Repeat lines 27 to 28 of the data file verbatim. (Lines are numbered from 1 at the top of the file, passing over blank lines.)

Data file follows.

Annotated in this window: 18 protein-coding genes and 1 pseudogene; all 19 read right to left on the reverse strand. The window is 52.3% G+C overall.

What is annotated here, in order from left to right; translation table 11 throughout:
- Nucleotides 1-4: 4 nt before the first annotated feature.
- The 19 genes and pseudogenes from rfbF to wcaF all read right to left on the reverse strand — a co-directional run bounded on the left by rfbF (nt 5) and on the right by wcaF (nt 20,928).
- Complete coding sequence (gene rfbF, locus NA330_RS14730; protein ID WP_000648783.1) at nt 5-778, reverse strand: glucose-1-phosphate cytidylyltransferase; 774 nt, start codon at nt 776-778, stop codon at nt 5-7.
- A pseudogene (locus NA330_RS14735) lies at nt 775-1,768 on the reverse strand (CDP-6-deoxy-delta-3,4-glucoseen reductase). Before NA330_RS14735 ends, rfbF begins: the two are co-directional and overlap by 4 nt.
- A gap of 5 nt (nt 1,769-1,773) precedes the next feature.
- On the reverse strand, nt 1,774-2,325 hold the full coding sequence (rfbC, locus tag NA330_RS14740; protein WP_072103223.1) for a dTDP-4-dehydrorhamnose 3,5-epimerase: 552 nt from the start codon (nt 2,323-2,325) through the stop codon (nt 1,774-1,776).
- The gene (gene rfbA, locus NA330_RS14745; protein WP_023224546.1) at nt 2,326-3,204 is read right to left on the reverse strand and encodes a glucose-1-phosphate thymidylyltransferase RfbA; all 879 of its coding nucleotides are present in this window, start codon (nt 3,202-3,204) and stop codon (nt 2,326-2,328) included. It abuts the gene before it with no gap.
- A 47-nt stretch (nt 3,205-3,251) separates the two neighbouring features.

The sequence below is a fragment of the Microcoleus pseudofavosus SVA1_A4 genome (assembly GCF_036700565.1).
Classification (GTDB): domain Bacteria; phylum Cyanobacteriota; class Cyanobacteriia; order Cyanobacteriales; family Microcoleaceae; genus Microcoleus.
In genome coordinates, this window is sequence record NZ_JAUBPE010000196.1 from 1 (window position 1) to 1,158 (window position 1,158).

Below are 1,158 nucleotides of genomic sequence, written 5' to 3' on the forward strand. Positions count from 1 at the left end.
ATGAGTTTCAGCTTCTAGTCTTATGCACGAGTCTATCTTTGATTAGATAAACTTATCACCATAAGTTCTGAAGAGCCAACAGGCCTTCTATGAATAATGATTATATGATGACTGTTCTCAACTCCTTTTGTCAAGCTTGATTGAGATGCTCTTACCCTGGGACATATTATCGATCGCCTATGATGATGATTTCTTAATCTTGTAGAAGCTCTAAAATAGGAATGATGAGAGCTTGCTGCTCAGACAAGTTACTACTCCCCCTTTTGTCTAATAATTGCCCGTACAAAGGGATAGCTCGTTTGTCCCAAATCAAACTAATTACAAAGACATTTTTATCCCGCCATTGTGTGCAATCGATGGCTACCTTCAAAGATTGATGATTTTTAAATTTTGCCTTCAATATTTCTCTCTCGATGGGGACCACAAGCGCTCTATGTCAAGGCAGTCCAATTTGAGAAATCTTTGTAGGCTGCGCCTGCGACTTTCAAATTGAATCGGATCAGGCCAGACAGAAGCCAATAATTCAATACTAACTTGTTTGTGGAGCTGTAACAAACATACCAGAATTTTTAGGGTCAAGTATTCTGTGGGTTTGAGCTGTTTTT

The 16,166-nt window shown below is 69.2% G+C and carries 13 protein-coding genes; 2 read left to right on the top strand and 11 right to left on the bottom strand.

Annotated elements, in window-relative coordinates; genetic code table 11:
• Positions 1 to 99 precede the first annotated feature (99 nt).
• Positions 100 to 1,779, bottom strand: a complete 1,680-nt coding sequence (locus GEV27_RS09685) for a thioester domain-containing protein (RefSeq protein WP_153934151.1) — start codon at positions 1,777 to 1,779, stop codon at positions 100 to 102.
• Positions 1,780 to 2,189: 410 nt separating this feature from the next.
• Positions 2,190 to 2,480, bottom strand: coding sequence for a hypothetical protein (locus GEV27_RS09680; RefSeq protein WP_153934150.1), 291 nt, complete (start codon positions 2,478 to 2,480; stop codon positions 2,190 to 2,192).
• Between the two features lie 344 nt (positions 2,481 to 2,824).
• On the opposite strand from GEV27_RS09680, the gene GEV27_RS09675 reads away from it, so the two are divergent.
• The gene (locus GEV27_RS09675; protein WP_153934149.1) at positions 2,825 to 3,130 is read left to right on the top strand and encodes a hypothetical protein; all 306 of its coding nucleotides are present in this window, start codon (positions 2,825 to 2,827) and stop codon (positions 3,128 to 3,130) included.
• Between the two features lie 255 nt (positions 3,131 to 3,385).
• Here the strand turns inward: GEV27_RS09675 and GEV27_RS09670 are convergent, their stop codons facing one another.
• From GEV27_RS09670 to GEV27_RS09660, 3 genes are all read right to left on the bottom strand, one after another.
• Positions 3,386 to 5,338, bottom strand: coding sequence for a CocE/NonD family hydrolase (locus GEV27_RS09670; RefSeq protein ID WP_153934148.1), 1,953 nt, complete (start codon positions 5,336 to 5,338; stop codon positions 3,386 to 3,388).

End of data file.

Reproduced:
• From GEV27_RS09670 to GEV27_RS09660, 3 genes are all read right to left on the bottom strand, one after another.
• Positions 3,386 to 5,338, bottom strand: coding sequence for a CocE/NonD family hydrolase (locus GEV27_RS09670; RefSeq protein ID WP_153934148.1), 1,953 nt, complete (start codon positions 5,336 to 5,338; stop codon positions 3,386 to 3,388).